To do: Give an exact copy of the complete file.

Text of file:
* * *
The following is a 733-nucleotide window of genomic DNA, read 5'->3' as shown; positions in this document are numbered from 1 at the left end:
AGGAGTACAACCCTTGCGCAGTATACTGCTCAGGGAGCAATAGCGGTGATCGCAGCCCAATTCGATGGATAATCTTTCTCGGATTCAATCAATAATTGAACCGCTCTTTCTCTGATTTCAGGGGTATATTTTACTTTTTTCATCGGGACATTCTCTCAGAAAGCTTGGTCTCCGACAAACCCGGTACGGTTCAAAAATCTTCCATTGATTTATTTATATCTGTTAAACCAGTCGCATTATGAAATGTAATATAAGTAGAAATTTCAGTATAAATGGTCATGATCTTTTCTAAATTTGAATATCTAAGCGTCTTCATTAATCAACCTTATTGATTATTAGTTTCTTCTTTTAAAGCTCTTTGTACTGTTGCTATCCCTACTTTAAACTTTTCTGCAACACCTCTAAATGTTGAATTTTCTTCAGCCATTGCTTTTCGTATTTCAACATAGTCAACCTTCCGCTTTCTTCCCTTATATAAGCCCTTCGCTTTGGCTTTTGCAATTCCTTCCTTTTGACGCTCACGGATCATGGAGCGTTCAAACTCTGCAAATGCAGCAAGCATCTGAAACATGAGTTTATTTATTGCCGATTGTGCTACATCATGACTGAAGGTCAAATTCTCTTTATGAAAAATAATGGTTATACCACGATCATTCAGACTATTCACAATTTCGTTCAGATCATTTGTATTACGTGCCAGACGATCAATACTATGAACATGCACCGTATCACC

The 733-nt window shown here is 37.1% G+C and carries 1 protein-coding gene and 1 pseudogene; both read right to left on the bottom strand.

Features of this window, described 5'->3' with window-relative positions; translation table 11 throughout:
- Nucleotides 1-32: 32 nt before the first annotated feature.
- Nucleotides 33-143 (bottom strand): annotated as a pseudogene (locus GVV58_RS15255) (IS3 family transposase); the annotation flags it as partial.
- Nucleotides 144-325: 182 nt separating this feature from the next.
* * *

The following is a 733-nucleotide window of genomic DNA, read 5'->3' as shown; positions in this document are numbered from 1 at the left end:
AGGAGTACAACCCTTGCGCAGTATACTGCTCAGGGAGCAATAGCGGTGATCGCAGCCCAATTCGATGGATAATCTTTCTCGGATTCAATCAATAATTGAACCGCTCTTTCTCTGATTTCAGGGGTATATTTTACTTTTTTCATCGGGACATTCTCTCAGAAAGCTTGGTCTCCGACAAACCCGGTACGGTTCAAAAATCTTCCATTGATTTATTTATATCTGTTAAACCAGTCGCATTATGAAATGTAATATAAGTAGAAATTTCAGTATAAATGGTCATGATCTTTTCTAAATTTGAATATCTAAGCGTCTTCATTAATCAACCTTATTGATTATTAGTTTCTTCTTTTAAAGCTCTTTGTACTGTTGCTATCCCTACTTTAAACTTTTCTGCAACACCTCTAAATGTTGAATTTTCTTCAGCCATTGCTTTTCGTATTTCAACATAGTCAACCTTCCGCTTTCTTCCCTTATATAAGCCCTTCGCTTTGGCTTTTGCAATTCCTTCCTTTTGACGCTCACGGATCATGGAGCGTTCAAACTCTGCAAATGCAGCAAGCATCTGAAACATGAGTTTATTTATTGCCGATTGTGCTACATCATGACTGAAGGTCAAATTCTCTTTATGAAAAATAATGGTTATACCACGATCATTCAGACTATTCACAATTTCGTTCAGATCATTTGTATTACGTGCCAGACGATCAATACTATGAACATGCACCGTATCACC

The 733-nt window shown here is 37.1% G+C and carries 1 protein-coding gene and 1 pseudogene; both read right to left on the bottom strand.

Features of this window, described 5'->3' with window-relative positions; translation table 11 throughout:
- Nucleotides 1-32: 32 nt before the first annotated feature.
- Nucleotides 33-143 (bottom strand): annotated as a pseudogene (locus GVV58_RS15255) (IS3 family transposase); the annotation flags it as partial.
- Nucleotides 144-325: 182 nt separating this feature from the next.